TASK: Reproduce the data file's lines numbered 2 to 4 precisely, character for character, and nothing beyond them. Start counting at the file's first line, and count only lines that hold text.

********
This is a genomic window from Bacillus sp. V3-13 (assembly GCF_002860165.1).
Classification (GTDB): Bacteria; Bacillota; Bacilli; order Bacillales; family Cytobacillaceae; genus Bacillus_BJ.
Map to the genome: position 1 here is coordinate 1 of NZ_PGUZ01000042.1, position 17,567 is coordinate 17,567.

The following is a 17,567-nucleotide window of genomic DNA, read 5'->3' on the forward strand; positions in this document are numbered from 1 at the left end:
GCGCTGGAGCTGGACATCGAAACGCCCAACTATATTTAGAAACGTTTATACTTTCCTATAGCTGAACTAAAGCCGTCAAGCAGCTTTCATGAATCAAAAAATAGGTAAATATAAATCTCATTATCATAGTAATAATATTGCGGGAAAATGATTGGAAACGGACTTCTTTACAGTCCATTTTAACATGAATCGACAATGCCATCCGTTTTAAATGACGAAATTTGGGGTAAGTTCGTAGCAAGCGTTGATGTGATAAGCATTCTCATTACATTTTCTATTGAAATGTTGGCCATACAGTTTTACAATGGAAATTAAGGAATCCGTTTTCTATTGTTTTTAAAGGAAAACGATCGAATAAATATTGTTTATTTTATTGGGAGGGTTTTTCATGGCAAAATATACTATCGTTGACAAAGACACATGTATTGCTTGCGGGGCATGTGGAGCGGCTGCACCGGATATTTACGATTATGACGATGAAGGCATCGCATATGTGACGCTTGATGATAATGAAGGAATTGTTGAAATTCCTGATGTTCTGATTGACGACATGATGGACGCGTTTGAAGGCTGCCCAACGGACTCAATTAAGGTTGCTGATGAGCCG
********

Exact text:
Classification (GTDB): Bacteria; Bacillota; Bacilli; order Bacillales; family Cytobacillaceae; genus Bacillus_BJ.
Map to the genome: position 1 here is coordinate 1 of NZ_PGUZ01000042.1, position 17,567 is coordinate 17,567.

The following is a 17,567-nucleotide window of genomic DNA, read 5'->3' on the forward strand; positions in this document are numbered from 1 at the left end: